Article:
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Why are not the biggest animals the fastest?

By USA Today (TNS) - Jul 20,2017 - Last updated at Jul 20,2017

AFP photo

We all know that cheetahs, which can run up to 120kph, are the fastest land animal on Earth, but why is this? Why could not elephants, for example, run faster?

Scientists now think it is because the muscle cells in big animals run out of fuel before they can reach their theoretical maximum speed, Science magazine said.

A new study released on Monday charts the speed limits of hundreds of animals, ranging from tiny fruit flies to gigantic blue whales. They found that medium-size animals (whether on land, in air or sea) are generally the fastest.

While it is not surprising that little animals aren’t that fast, why are not big ones? “By the time large animals get up to higher speeds while sprinting, their rapidly available energy reserves also soon run out,” study leader Myriam Hirt of the German Centre for Integrative Biodiversity Research told Live Science.

Just as cheetahs are fastest on land, medium-sized marlins are fastest in the sea and medium-size falcons are fastest in the air, researchers found.

“A beetle is slower than a mouse, which is slower than a rabbit, which is slower than a cheetah — which is faster than an elephant,” said the study, which was published in the peer-reviewed journal Nature Ecology and Evolution.

“The exciting part of this proposal is that it applies equally well to animals on land, in the air and in water,” according to a “News and Views” article that accompanied the study.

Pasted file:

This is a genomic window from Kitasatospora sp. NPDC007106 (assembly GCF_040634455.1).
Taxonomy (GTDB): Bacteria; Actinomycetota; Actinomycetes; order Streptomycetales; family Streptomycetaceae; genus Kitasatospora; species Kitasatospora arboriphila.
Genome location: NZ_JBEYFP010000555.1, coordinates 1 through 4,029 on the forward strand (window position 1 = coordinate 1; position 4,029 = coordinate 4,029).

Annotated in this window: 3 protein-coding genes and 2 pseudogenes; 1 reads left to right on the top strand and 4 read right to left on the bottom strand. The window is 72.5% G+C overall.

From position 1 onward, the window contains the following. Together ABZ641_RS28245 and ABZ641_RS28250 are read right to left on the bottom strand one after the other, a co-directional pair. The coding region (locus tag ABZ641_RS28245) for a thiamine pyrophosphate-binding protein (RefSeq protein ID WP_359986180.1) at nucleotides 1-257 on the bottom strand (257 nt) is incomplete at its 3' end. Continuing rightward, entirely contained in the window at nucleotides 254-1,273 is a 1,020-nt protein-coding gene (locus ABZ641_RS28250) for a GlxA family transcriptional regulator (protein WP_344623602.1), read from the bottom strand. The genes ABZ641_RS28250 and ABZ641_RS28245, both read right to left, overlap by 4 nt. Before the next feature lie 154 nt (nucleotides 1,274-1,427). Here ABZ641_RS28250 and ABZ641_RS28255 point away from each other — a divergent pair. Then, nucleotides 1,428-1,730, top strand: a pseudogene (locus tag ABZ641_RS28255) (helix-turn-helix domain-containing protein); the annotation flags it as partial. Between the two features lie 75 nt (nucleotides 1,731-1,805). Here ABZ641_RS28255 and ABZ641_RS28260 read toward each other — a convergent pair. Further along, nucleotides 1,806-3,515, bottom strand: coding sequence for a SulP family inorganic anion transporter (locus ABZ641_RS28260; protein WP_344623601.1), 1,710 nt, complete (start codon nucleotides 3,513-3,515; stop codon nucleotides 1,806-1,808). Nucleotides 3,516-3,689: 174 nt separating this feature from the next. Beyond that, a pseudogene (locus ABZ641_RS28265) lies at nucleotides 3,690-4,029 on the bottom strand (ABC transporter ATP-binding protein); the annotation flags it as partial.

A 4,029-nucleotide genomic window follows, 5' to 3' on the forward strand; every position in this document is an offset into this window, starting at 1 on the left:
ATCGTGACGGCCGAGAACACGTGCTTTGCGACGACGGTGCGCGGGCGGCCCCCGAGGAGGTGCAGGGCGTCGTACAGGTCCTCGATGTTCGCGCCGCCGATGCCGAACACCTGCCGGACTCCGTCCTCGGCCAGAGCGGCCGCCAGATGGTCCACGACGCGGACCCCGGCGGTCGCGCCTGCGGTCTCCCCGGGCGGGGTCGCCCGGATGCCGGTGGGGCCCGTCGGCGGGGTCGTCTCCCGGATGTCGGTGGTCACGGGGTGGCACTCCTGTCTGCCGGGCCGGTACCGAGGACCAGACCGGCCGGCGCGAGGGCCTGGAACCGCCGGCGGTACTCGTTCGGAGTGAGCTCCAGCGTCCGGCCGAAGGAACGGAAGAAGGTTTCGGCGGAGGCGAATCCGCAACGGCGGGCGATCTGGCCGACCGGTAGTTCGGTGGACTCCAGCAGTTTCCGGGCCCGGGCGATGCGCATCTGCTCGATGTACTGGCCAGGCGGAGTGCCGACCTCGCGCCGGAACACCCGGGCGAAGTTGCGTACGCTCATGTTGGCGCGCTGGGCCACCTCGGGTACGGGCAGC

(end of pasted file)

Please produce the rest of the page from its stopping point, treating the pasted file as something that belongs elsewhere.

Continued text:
Many explanations have been proposed for why the largest animals are slower than smaller species, ranging from morphological constraints to the ability of bones and muscles to withstand the forces experienced during locomotion, the accompanying article said. “Yet, none of these explanations, however neat and tidy they may be, apply equally to all animals.”

The new study attempts to rectify that.

The study also estimated the running speeds of long-extinct animals such as dinosaurs. For example, the Tyrannosaurus Rex likely had a top speed of 27kph.

That’s 1.6kph faster than the top speed of an average human today, and 17.7kph slower than Usain Bolt, the world’s fastest man. So we may have had a fighting chance against the infamous terrible lizards.

 

“In the future, our model will enable us to estimate, in a very simple way, how fast other extinct animals were able to run,” Hirt said.

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